The trip, Dettori's first to a British track this year, could comfortably be described as anti-climactic. Instead of last season's scrum of girls seeking his signature, Dettori was greeted by just two elderly gentlemen, pottering into his path with copies of his autobiography in their hands.
The books were duly signed but the pair will have been relieved that Dettori did not volunteer to mark their cards as well. His three mounts, two of them well-fancied, turned out to be three losers.
At least they failed in spectacular style. Maradata, a warm favourite, finished fourth of five; Punkah, also heavily tipped, just avoided finishing ninth of nine, but then Whisper Low brought off the big one, sixth of six, just as her form suggested. The question "how do you manage to keep your feet on the ground" died in every reporter's throat.
Despite this disappointing start to his year in the saddle and despite now being a multi-media celebrity thanks to his seven straight wins at Ascot last September and with appearances on Top of the Pops and the Clive Anderson show to his name, Dettori remained unfailingly courteous throughout this dismal afternoon.
"Okay. Thank-you very much," Dettori told the veteran trainer Reg Hollinshead, who supplied him with the rides on two of the miserable beasts and, what's more, he said it sincerely.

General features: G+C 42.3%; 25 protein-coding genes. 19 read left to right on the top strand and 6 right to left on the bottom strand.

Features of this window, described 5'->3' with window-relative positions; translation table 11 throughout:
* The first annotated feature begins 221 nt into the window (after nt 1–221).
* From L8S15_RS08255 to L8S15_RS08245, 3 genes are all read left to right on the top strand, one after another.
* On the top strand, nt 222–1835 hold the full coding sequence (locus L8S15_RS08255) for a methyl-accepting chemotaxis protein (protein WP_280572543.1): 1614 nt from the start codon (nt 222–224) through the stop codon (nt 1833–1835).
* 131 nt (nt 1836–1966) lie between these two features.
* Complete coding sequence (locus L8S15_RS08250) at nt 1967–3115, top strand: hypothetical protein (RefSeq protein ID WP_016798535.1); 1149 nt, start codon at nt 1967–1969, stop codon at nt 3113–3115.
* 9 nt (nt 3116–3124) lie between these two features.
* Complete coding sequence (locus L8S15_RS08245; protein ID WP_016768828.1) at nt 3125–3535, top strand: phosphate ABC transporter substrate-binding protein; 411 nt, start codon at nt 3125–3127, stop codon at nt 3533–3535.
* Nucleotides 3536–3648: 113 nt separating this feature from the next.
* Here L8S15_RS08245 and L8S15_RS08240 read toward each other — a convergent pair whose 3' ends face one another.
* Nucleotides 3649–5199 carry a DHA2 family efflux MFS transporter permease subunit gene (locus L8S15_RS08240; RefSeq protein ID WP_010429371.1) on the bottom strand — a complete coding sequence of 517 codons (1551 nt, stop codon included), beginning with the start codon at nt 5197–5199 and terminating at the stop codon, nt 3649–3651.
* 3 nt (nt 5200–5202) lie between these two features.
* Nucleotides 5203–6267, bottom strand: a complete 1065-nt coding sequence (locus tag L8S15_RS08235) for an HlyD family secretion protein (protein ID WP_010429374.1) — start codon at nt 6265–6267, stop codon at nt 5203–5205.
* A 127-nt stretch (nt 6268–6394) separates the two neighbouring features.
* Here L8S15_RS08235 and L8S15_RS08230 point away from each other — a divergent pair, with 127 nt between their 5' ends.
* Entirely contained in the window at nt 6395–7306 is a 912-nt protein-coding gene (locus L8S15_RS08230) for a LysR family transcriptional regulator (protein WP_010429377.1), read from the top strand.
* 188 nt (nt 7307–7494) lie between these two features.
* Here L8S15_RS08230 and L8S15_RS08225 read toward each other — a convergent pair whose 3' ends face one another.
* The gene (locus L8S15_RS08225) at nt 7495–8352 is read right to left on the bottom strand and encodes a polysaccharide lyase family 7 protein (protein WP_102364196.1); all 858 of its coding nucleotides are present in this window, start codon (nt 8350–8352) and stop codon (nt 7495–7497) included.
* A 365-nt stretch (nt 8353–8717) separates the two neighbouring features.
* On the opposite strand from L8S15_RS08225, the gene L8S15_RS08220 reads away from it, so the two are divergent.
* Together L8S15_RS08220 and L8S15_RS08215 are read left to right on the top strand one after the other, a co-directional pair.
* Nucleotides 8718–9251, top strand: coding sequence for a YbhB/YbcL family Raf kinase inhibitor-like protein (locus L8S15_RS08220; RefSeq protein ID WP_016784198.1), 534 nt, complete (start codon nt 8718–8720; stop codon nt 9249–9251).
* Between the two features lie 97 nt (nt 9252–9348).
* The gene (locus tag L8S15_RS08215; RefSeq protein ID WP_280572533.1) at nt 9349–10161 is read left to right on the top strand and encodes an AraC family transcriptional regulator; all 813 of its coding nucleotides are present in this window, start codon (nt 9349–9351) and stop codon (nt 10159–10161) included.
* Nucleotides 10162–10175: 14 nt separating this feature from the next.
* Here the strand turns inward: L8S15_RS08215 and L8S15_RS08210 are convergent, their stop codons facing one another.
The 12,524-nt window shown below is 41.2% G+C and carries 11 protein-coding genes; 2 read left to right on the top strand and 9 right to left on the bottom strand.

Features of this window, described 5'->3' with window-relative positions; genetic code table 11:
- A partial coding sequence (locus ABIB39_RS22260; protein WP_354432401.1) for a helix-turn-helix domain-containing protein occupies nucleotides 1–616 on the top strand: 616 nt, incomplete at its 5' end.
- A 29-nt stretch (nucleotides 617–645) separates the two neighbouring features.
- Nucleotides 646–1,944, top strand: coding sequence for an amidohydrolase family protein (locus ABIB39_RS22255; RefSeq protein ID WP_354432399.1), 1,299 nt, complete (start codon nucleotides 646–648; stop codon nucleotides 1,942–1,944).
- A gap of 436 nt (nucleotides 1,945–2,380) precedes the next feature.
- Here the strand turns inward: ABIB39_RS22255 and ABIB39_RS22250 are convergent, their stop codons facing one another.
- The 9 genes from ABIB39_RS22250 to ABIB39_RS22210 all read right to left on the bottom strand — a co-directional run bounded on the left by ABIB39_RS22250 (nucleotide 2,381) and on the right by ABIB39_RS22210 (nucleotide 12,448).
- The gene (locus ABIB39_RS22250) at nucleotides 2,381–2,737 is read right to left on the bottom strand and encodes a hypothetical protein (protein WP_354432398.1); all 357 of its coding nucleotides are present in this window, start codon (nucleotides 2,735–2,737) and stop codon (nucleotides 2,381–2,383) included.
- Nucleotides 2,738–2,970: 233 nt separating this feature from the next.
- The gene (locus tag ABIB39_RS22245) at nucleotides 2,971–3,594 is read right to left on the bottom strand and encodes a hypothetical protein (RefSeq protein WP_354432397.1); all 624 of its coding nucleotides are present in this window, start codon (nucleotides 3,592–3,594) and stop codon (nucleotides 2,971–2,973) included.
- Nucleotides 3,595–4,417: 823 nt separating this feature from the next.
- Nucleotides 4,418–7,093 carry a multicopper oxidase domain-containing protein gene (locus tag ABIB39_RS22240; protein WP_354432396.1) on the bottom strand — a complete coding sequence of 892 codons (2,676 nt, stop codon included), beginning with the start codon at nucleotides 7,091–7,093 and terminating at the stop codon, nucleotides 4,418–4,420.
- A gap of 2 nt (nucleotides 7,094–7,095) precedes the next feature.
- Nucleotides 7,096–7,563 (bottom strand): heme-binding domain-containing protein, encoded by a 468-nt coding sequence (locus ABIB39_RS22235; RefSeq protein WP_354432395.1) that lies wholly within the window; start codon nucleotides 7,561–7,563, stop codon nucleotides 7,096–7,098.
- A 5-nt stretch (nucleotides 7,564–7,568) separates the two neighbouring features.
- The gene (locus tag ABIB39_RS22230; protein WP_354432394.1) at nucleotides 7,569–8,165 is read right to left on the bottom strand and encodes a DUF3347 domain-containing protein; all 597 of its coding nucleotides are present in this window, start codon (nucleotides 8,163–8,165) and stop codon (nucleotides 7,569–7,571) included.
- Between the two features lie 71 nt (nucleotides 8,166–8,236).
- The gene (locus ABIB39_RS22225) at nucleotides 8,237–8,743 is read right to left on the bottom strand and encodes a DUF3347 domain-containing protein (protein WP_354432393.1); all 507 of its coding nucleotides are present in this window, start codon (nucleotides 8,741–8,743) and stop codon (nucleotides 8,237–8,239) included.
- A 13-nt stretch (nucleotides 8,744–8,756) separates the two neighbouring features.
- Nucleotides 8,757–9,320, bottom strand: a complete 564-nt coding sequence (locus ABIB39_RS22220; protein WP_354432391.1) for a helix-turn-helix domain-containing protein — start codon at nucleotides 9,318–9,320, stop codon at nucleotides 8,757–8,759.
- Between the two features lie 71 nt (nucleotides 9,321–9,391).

Hollinshead, of course, had already paid his own compliment to the 26- year-old in not bothering to discuss riding tactics with him. "He knows more about this game than anybody," said the man who, at the age of 73 and after 46 years unbroken service as a trainer, is the senior member of his profession in the country.
He wasn't the only one to offer admiration. "The Man is back," shouted Francis Norton, as his fellow jockey stepped towards the changing room of a British racecourse for the first time since last November.
Norton, and a couple of his colleagues who scratch a living out of this bleak winter circuit on the all-weather tracks, revelled in the rare burst of attention Dettori's visit had brought. While the cameramen hovered, waiting for Dettori to re-emerge before letting their film roll, Norton and his mates jostled for position theatrically at the jockeys' snackbar to get into the picture. "Come on Frankie, I've put on three stone waiting for you to come out," Norton bellowed into the room behind.
That there was such media interest in his return and a few extra racegoers to add to a crowd that numbers only about 300 on weekdays seemed to come as a surprise to Dettori. "I can't believe they're even thinking about me with such a great race at Ascot today," he said.
His own thoughts seemed tuned in to the world of National Hunt racing as well. "I wouldn't mind taking part in the Cheltenham Festival Bumper [flat race for future jump horses] if I'm around in March," he said.
"But I'm not interested in riding over jumps. When I rode in a hurdle race at Chepstow last year the jump jockeys told me not to worry when I came to a jump, that I'd see a stride." Pause for effect. "I'm still looking for it."
Before Cheltenham, there is the chance for him to gain his first win of the season at Lingfield today or on Saturday before flying to Dubai to be reunited with the bluebloods likely to carry him to success in the summer's main events.
Tomorrow brings another challenge too when he will have to be at his most boisterous to take on Chris Evans during TFI Friday. The message he can take with him is the greeting he received from all at Wolverhampton: TFI Frankie.
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